Times prior to the Civil War researchers found evidence of slave experimentation in Virginian Medical Schools. The history of human experimentation is an old practice of medicine, targeted to the disadvantaged and vulnerable population. This occurred in places like in Antebellum Virginia. In the Old South there were few physicians so those who had limited or no access to professional medical care relied upon self-help manuals written by commercial medicines and or homemade remedies, folk beliefs, conjuring, and superstition to help with medical needs. In the absence of trained physicians, non-professionals such as masters, used mistresses and the enslaved as an instrumental in providing medical care in the south. In the 1800s hundreds of Thomas Jefferson’s slaves were inoculated with small pox to test the safety of a new vaccine. Dr. Thomas Hamilton placed slaves in an open-pit oven with only their heads above ground; to determine which medication would allow a person to stand high temperatures. Meanwhile slave remains would be dug up and sold to the medical schools where students’ dissected what was left.
During the Antebellum period, theories of differences in physiology and medical needs of men and women and whites and blacks were being explored. A man named Dr. Samuel Cartwright believed the size of African American’s brains were a ninth or tenth less than other races. Another dubious theory was called “Drapetomania” which was a mental disease that caused slaves to run away from their owners. It’s obvious that the only person with a substandard mentality are the physicians during that time. Other methods used for ridding slaves from illness were things like depletion in other words draining the body. This included heavy bleeding, vomiting, and sweating. A substance called calomel was given to patients; a chemical compound made up of mercury chloride. They used this method on children and adults. Rather then curing the body it increased the likelihood of death.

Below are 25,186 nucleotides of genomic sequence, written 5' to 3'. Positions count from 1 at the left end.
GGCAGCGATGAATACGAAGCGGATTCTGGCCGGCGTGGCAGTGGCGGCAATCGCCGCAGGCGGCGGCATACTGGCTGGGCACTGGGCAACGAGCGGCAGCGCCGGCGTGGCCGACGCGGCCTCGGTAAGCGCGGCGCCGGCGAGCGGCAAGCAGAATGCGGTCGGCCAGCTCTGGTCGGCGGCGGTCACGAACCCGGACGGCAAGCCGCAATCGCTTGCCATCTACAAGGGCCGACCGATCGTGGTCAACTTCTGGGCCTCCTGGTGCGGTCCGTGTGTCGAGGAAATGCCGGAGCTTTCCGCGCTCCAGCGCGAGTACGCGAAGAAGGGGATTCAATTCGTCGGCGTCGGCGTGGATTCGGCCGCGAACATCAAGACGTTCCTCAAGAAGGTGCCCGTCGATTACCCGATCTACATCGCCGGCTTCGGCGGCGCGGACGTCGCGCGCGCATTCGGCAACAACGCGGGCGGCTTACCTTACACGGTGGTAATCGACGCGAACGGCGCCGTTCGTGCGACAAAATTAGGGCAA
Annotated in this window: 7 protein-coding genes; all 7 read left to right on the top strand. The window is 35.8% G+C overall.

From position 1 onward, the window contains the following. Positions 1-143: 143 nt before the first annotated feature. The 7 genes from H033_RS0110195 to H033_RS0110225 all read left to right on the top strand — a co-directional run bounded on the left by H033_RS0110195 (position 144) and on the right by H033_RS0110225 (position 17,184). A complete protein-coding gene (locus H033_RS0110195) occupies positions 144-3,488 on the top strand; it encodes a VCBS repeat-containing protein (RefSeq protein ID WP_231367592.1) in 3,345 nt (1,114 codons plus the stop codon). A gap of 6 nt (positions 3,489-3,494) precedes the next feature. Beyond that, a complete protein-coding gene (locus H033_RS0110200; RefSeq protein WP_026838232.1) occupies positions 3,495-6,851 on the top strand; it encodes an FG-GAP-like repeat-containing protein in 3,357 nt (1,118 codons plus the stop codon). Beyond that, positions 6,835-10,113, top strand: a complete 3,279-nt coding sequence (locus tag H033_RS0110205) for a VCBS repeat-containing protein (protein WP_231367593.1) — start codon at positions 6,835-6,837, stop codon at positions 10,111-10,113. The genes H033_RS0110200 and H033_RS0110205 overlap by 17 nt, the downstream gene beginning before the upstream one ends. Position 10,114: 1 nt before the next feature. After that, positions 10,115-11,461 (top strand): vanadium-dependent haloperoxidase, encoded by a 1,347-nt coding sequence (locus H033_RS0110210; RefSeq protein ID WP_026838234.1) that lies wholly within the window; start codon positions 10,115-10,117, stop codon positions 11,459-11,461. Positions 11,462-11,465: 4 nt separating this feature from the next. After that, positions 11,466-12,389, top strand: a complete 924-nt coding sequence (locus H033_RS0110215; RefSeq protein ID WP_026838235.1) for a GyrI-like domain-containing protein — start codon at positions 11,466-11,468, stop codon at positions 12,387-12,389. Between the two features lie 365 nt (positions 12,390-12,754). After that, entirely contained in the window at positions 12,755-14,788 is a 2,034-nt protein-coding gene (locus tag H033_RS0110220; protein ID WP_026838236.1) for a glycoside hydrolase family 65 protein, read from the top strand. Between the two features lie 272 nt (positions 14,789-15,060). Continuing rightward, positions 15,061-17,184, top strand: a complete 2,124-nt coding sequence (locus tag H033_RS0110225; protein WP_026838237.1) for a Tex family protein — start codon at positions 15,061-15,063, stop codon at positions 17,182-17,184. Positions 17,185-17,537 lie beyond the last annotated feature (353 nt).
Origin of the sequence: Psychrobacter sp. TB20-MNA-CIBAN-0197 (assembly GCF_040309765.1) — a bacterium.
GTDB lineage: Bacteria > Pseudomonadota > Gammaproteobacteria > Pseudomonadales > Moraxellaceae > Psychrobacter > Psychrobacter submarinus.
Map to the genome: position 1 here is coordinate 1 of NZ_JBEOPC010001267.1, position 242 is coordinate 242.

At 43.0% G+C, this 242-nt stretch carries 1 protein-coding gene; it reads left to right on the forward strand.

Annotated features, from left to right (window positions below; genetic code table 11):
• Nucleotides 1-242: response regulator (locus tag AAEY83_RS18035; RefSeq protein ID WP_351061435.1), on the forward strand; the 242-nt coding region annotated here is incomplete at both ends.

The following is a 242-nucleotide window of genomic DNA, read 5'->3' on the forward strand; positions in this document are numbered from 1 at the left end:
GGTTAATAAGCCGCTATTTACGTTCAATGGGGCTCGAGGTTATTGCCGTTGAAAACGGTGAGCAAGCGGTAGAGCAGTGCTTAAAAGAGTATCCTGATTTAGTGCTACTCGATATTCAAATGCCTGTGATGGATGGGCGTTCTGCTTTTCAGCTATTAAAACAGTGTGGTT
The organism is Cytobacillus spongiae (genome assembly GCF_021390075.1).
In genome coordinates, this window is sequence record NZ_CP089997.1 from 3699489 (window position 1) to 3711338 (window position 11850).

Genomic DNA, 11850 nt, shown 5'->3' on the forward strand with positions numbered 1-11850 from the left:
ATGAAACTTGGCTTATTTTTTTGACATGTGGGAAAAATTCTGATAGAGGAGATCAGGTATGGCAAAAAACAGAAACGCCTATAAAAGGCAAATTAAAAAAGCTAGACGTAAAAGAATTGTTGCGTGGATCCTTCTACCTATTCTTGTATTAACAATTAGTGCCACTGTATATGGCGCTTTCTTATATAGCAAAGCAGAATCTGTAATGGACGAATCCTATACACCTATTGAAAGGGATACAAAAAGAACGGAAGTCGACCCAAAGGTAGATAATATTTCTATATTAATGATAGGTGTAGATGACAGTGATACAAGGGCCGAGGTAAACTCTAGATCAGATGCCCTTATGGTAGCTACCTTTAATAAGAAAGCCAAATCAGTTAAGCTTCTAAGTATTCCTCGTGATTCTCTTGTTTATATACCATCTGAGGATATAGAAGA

As I read through different journal entries and topics such like this I always get a little sick to my stomach. Those were my people, my blood lines only four or five generations ago. My great grandmother is still alive and she is 96 years old born in the 1920s. She was born in a time when the Ku Klux Flan reigned in the south with their lynching of blacks and targeted hatred against all minorities such as Catholics, Jews, and new foreign immigrants. By the time my great grandmother was a mother raising my grandmother in the 1950s she was faced with the rough road of integrating public schools in Washington D.C. The supreme court officially started to desegregate schools with the ruling of Brown vs. Board of Education in 1954. I may not have been born during these era’s but learning about my history makes me feel so enraged and the emotions I have from what happened to people of color remain very fresh to my memory. We have suffered a tremendous loss of soul and roots. Yes, it is true that we’ve come a long way and things have gotten better, but we can do so much better. There is work to be done. We must not let our emotions get the best of us but use them instead as motivation to keep society moving in the right direction.
Links to look at and sources of research: